- Determine the current status of EMDR therapy’s evidence base in treating PTSD and other psychiatric conditions.
- Formulate the basic tenets of the Adaptive Information Processing (AIP) model.
- Inspect the goal and function of each prong of the three-pronged approach in EDMR therapy.
- What is Eye Movement Desensitization and Reprocessing (EMDR) Therapy?
- Basic Tenets of the Adaptive Information Processing (AIP) Model
- Use of Eye Movements/Bilateral Stimulation
- 8 Phases of EMDR Therapy
- Addressing “Big T” AND “little t” Traumas
- Addressing Acts of Commission AND Omission
- Addressing Single, Discrete Events AND Complex/Developmental Trauma
- Three-Pronged Approach – Past, Present Future Targets
- Themes of Responsibility, Safety, and Control
- Evidence Base for EMDR Therapy and Range of Applications
- Complex PTSD
- Compared to Other Evidence-Based Treatments
- Most Cost Effective and Time Efficient
- International Treatment Guidelines and Endorsements
- Other Psychiatric Diagnoses
- Effects of Eye Movements in EMDR and Proposed Mechanisms of Action
- Eye Movements
- Reduce negative emotions, imagery vividness, emotional arousal
- Increase episodic memory retrieval, recognition of true information, de-arousal, positive neurophysiological changes, thinking flexibility
- Mechanisms – Working Memory, Orienting, and REM Hypotheses
- Evolution of EMDR – From Technique to Comprehensive, Integrative Psychotherapy
- Influences from other Psychotherapy Models
- Integrating Elements form other Models
- Innovative Applications and Delivery Frameworks
The Use of Mind-Altering Substances: MDMA, Psilocybin, and Marijuana for Treating PTSD and other Mental Distress
For the first time in over four decades, researchers are returning to examining the therapeutic benefits of mind-altering substances, including MDMA (ecstasy), psilocybin (mushrooms), marijuana and LSD. In the 1970s the study of all psychedelics was criminalized in the US, despite emerging evidence of their medical value. Over the past decade, the Multidisciplinary Association for Psychedelic Research (MAPS) has helped to revive psychedelic research, sponsoring studies across the United States and around the world, including MDMA-assisted therapy for PTSD, and end-of-life anxiety. The results have been very positive, lasting over 72 months of follow-up, with few adverse effects. Psychedelics may promote a deepening and acceleration of the psychotherapeutic process. During therapy, people often are able to access and find peace with disavowed, “exiled” parts of themselves. In this workshop, the principal investigator of the Phase I and II level trials will discuss outcomes and processes. Two of the most prominent neurobiologists of psychedelics, Robin Carhart Harris and Sue Carter will present their findings about fundamental mechanisms, and the Boston MDMA study team will discuss clinical experiences and applications. In appropriate therapeutic contexts, psychedelics may prove to be more effective than most conventional treatments, as well as safer and more cost-effective.
- Debate the emerging research of MDMA-Assisted Psychotherapy (MDMA-AP) and describe effective ways of integrating it into ongoing psychotherapy to improve clinical outcomes for clients with PTSD.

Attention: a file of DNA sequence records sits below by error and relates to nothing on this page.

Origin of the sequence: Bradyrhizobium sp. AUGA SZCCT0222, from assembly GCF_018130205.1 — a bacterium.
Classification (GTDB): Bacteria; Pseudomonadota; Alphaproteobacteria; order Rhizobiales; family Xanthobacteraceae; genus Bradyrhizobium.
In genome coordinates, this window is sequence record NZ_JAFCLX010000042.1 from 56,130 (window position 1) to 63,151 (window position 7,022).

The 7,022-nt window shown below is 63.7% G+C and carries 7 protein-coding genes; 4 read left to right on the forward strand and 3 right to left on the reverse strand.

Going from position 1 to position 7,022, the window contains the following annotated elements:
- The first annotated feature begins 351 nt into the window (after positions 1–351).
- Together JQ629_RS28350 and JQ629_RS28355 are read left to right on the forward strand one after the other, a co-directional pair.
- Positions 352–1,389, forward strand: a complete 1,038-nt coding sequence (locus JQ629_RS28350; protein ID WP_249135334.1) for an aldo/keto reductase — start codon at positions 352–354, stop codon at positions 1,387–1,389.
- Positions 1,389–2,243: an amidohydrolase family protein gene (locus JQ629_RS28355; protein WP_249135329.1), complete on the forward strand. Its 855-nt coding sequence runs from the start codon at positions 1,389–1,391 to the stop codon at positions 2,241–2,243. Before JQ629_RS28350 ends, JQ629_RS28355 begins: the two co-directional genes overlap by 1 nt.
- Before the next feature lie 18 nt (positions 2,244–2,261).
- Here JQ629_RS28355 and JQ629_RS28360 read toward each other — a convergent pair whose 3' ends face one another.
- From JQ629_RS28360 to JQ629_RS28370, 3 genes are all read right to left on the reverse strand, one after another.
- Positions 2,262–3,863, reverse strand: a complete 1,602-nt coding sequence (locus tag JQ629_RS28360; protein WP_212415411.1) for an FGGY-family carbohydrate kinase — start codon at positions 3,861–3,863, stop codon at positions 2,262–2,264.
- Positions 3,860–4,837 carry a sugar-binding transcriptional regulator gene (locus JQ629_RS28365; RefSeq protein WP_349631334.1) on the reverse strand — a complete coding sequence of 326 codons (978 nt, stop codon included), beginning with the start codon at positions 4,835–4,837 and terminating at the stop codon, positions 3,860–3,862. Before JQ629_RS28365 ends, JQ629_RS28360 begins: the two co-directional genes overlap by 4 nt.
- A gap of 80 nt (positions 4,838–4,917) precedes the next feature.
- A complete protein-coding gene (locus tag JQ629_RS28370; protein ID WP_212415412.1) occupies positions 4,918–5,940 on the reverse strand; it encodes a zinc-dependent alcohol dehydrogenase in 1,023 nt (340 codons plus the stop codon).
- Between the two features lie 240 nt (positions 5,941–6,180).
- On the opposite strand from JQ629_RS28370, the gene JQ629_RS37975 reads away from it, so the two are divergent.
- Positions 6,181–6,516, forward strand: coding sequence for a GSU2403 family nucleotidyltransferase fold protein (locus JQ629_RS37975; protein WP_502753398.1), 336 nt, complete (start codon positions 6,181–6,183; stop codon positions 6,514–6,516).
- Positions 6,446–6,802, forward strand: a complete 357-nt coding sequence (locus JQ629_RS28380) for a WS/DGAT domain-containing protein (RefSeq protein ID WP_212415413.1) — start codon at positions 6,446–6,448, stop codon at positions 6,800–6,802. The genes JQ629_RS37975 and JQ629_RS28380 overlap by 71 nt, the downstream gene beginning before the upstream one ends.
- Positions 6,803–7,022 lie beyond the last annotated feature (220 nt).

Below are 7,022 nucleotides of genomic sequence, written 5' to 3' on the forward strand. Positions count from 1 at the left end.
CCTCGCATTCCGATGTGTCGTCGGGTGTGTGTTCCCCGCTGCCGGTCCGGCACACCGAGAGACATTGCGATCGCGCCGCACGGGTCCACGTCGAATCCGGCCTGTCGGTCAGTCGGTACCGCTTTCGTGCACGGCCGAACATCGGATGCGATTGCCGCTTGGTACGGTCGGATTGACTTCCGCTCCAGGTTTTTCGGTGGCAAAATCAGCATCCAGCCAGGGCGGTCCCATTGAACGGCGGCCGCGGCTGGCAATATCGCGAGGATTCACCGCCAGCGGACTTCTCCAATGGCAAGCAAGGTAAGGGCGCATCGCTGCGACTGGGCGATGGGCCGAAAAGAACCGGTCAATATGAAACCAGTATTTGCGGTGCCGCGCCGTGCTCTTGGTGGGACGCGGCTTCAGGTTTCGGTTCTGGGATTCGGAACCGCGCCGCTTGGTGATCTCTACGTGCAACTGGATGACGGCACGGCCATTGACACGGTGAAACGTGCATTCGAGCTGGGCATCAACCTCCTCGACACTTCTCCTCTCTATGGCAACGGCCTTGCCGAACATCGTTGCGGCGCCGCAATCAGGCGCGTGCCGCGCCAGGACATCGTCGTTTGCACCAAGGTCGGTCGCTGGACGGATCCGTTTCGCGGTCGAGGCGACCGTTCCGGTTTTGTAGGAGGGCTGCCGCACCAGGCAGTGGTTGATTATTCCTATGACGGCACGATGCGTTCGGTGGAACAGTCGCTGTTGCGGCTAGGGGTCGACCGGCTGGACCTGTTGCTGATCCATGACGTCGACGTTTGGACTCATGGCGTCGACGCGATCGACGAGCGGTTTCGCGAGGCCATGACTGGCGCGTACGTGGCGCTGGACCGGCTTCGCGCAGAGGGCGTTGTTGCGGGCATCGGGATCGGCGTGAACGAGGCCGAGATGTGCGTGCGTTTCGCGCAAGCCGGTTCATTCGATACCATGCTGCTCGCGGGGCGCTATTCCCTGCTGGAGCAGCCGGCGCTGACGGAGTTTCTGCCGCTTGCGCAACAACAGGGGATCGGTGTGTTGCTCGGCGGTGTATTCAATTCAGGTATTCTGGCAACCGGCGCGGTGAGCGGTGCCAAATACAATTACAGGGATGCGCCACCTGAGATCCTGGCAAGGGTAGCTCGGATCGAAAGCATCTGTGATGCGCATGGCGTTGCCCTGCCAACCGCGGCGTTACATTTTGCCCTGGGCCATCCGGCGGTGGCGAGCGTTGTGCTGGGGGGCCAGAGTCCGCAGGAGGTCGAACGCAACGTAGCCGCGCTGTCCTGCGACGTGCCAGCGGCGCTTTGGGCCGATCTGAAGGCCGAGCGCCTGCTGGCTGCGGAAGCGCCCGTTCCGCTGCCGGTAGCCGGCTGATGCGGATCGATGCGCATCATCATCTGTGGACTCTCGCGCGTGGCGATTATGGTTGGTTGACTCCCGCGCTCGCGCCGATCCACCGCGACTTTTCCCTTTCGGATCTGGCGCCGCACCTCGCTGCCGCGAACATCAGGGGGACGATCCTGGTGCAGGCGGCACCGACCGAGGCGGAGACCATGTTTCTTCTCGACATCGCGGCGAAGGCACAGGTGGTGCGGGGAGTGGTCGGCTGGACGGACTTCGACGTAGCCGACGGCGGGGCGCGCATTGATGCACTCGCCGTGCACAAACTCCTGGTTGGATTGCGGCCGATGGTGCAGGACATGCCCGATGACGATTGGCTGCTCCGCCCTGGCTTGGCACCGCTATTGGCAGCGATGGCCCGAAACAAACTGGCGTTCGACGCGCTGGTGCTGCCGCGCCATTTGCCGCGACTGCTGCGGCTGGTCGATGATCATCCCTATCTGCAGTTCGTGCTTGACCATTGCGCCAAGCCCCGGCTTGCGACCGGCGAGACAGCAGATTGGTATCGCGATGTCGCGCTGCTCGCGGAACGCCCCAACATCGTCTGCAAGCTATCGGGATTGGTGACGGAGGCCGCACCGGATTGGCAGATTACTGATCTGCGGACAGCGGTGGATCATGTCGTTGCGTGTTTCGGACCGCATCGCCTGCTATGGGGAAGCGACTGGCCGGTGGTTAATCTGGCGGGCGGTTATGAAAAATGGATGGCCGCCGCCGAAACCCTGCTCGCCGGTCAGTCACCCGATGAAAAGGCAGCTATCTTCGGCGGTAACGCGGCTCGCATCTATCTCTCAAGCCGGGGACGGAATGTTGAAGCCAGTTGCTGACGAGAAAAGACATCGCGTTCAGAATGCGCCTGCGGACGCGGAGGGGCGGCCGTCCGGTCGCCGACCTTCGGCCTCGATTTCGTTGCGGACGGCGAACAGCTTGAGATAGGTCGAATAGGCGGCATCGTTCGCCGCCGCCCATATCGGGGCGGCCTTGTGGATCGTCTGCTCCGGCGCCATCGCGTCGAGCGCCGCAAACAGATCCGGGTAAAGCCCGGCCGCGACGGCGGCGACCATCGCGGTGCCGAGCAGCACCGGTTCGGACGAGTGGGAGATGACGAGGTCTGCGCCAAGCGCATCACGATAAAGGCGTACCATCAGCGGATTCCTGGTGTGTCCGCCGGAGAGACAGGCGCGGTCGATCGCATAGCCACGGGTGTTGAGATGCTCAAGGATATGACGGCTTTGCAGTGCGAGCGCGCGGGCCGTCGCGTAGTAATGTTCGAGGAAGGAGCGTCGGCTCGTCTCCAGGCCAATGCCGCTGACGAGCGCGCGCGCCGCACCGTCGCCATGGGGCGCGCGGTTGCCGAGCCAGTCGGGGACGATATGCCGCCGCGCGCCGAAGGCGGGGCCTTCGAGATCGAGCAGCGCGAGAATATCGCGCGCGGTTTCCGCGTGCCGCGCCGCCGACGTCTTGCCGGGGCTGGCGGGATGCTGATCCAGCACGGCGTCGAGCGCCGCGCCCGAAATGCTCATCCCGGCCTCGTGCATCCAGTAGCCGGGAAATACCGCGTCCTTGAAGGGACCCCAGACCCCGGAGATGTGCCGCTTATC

- Investigate the history and contemporary research of Psilocybin and evaluate the effectiveness of Psilocybin-Assisted Psychotherapy (PAP) in facilitating psychotherapy.
- Synthesize methods of integration of psychedelic-assisted therapy in contemporary treatment for mental illness.
- Differentiate key areas of investigation regarding therapeutic potentials of classic 5-HT2A agonist psychedelics for mental healthcare.
- The emerging research on MDMA and MDMA-Assisted Psychotherapy
- The history and contemporary research on Psilocybin and Psilocybin-Assisted Psychotherapy
- Integration of psychedelics in contemporary treatments for mental illness
- Investigations regarding neurotransmitters and psychedelics
My Grandmother’s Hands: Racialized Trauma and the Pathway to Mending Our Hearts and Bodies
WE CAN’T HELP OURSELVES EVEN BEGIN TO HEAL RACIALIZED TRAUMA IF WE DON’T ACKNOWLEDGE THAT IT EVEN EXISTS. Our society needs to break down systems and institutions that perpetuate the concept of white body supremacy and recognize how the myth of race and historical trauma is deeply ingrained into our culture.
Through a somatic-body approach that negotiates the common historical and perpetual myths that Black bodies, Native bodies, and other bodies of color are inherently deviant and that the white body is the standard of humaness, Resmaa helps build an understanding of racialized trauma so that we can move from our racialized lens to a cultural lens – and move further to a resourced energy lens of healing. Learn how to recognize trauma in the body, how to build a cultural container to heal and how to begin practicing resourced resilience. These tools can help us recognize body trauma born out of racism and white body supremacy in our own body and our communities and to start to heal.
- Assess the stress signs and symptoms of racialized trauma.
- Integrate the basics of the HIPP theory (historical, inter-generational, persistent institutional, personal) of racialized trauma into your clinical practice.
- Demonstrate one resourcing technique to use with trauma clients.
- Theorize the dimensions associated with how the body carries racialized trauma.
- Racialized Trauma
- Myth of race
- Historical trauma
- White body supremacy
- HIPP theory (historical, inter-generational, persistent institutional, personal)
- How the body carries racialized trauma
- Recognizing trauma in the body
- Resilience and community in healing
- Building a container
- Repetition, Consistency, Practice
- Strategies for healing
Going Beyond Regulation: Exploring Sensory Integration & Processing and Implications in Developmental Trauma
During this recording, you will review sensory integration and processing performance skills. Understand how the ability to take in information through the senses, from within and outside of the body, and organize and interpret that information, and make a meaningful, functional response for healing. Take away sensory-based strategies to support childhood development and resiliency with children with developmental trauma.
- Differentiate between varied sensory integration and processing performance skills.
- Analyze the impact of developmental trauma on sensory integration and processing skills.
- Apply 3-5 sensory-based strategies supporting childhood development and resiliency with children with developmental trauma.
- Review sensory integration and processing performance skills
- Identify how developmental trauma impacts sensory integration and processing performances skills through clinical illustration
- Apply and identify 3-5 sensory/body-based strategies to support development and resiliency in children with developmental trauma